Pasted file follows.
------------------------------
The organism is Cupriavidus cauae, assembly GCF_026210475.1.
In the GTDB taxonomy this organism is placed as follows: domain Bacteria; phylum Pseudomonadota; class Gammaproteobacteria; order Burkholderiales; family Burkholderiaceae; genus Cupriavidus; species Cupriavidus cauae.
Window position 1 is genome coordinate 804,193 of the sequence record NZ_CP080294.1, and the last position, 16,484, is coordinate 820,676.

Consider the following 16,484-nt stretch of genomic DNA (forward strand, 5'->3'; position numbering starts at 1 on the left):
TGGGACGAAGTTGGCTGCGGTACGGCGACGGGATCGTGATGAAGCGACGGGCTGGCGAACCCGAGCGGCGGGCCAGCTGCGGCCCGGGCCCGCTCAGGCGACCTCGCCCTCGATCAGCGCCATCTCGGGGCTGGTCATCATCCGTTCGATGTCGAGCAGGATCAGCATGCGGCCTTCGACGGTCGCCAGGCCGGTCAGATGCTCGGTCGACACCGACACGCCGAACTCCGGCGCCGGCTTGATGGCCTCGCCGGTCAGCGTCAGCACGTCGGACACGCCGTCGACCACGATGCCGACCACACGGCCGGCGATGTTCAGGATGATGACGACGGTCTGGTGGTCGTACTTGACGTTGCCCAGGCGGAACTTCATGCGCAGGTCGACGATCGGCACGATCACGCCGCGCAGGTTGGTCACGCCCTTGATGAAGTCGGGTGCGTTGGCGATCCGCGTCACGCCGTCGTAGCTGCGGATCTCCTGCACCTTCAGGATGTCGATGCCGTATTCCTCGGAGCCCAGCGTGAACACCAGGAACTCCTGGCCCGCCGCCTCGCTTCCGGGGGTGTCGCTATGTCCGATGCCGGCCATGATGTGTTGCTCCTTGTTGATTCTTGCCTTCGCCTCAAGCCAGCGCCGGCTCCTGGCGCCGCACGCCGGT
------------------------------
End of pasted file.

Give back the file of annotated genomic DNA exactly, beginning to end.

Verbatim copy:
The organism is Cupriavidus cauae, assembly GCF_026210475.1.
In the GTDB taxonomy this organism is placed as follows: domain Bacteria; phylum Pseudomonadota; class Gammaproteobacteria; order Burkholderiales; family Burkholderiaceae; genus Cupriavidus; species Cupriavidus cauae.
Window position 1 is genome coordinate 804,193 of the sequence record NZ_CP080294.1, and the last position, 16,484, is coordinate 820,676.

Consider the following 16,484-nt stretch of genomic DNA (forward strand, 5'->3'; position numbering starts at 1 on the left):
TGGGACGAAGTTGGCTGCGGTACGGCGACGGGATCGTGATGAAGCGACGGGCTGGCGAACCCGAGCGGCGGGCCAGCTGCGGCCCGGGCCCGCTCAGGCGACCTCGCCCTCGATCAGCGCCATCTCGGGGCTGGTCATCATCCGTTCGATGTCGAGCAGGATCAGCATGCGGCCTTCGACGGTCGCCAGGCCGGTCAGATGCTCGGTCGACACCGACACGCCGAACTCCGGCGCCGGCTTGATGGCCTCGCCGGTCAGCGTCAGCACGTCGGACACGCCGTCGACCACGATGCCGACCACACGGCCGGCGATGTTCAGGATGATGACGACGGTCTGGTGGTCGTACTTGACGTTGCCCAGGCGGAACTTCATGCGCAGGTCGACGATCGGCACGATCACGCCGCGCAGGTTGGTCACGCCCTTGATGAAGTCGGGTGCGTTGGCGATCCGCGTCACGCCGTCGTAGCTGCGGATCTCCTGCACCTTCAGGATGTCGATGCCGTATTCCTCGGAGCCCAGCGTGAACACCAGGAACTCCTGGCCCGCCGCCTCGCTTCCGGGGGTGTCGCTATGTCCGATGCCGGCCATGATGTGTTGCTCCTTGTTGATTCTTGCCTTCGCCTCAAGCCAGCGCCGGCTCCTGGCGCCGCACGCCGGT